For the first-time visitor, Casablanca's charms compete with its more noxious qualities: dirty, congested, slum-filled. The taxi drivers are aggressive and few locals speak English (although French is widely spoken).
At night it is worse. With women off the streets, men fill dingy doorways, bars and nightclubs of this bustling Moroccan city. It is not the kind of image King Mohammed VI wants for his city. After all, he has put tourism at the heart of structural change. Under the Plan D'Azur the government target is to grow visitor numbers from 5.5 million in 2005 to 10 million by 2010. What is more, The King wants to establish the country as an international property investment hotspot.
The tourism growth targets (which have withstood setbacks such as suicide bombings that killed more than 40 in 2003) are beginning to attract foreign investors. But tourism is not the only catalyst. A move away from an agriculture-dependent economy and an average GDP growth of 5.4 percent since 2001, according to data from the International Monetary Fund, are also helping to lift the investment outlook for the country.
Foreign companies such as Dell have invested in opening back office functions in the country, including call centers, to take advantage of low wages and other competitive costs. Meanwhile, the country is investing in infrastructure projects such as the Tanger-Med port near Tangier in the north and a highway linking Tangier with Casablanca, not to mention a 28 kilometre tunnel between Morocco and Spain under the Straight of Gibraltar. All of this is persuading a handful of private equity firms to invest in hotel and residential complexes, and commercial property.
Though real estate laws in Morocco are remarkably protective of tenants, property owning funds are beginning to emerge. Hicham Ibn Brahim, who runs an advisory firm called Business Experts in Casablanca, says that the three local private equity real estate funds raised to date have been sponsored by Moroccan banks or financial institutions. Now the first non-Moroccan funds are being set up.
RREEF, Deutsche Bank's alternative assets division, has set up a real estate fund overseen from Spain by country head Ismael Clemente. Another new group is sponsored by French bank group Société Générale. Earlier this year, the Paris-based bank with a heavy retail banking presence in Morocco recruited two people in Casablanca to start up real estate funds. Director of property fund management Wafi El Yacoubi and director of asset management Zined Bennani began speaking with potential investors in September about a 500 million Dinah (€50 million) opportunity fund investing in office property, industrial, logistics and tourism projects. A second fund, seeking €100 million, is more of a core-plus vehicle. The difference is that it will not be taking on construction risk.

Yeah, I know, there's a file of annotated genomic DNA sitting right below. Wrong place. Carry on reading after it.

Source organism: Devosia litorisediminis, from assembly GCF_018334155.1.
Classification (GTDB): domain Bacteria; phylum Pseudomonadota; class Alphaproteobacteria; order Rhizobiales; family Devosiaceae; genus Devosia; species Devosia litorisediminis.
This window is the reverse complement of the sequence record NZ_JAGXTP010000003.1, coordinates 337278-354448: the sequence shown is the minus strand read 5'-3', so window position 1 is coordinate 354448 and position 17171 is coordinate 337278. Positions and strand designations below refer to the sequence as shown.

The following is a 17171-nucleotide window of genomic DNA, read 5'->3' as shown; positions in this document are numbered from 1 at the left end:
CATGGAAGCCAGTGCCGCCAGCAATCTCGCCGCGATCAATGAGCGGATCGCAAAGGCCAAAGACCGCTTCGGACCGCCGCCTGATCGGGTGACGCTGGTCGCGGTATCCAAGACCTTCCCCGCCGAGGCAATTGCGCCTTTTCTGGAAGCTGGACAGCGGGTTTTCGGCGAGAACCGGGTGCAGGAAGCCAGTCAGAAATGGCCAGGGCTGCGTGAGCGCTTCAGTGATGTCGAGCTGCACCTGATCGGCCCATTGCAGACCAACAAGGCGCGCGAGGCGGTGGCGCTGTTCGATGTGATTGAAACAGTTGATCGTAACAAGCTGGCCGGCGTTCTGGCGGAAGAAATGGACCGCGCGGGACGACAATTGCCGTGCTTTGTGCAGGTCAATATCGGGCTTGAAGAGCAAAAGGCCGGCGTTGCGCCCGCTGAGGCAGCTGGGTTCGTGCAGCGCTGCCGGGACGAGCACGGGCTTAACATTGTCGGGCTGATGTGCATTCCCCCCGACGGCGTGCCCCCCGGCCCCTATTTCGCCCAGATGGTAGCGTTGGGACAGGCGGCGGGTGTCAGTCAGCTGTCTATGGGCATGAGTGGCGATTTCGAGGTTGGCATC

When asked why more foreign funds had not raised vehicles targeting Morocco, Société Générale's Yacoubi says, “There is not enough structured information or market studies about supply and demand. Perhaps investors have struggled to get good information.”
To underline the point, Société Générale used Hicham Ibn Brahim's Business Experts to supply it with data rather than use an established global property consultant. It had very few alternatives. The only globally recognisable property services firm with its own offices in Morocco is Richard Ellis, though some international firms have alliances with local players.
Richard Ellis opened its office within the past 18 months. In a sign of how much potential it believes the market has, it has hired 20 people so far. Youssef Benmansour, who used to work for a bank, is one of those who joined the Los Angeles firm recently, as a consultant valuer. He says that while local firms do exist for valuation purposes, their practices are fairly rudimentary. This has left a gap for CBRE to exploit. One man's lack of information in Morocco is another man's opportunity.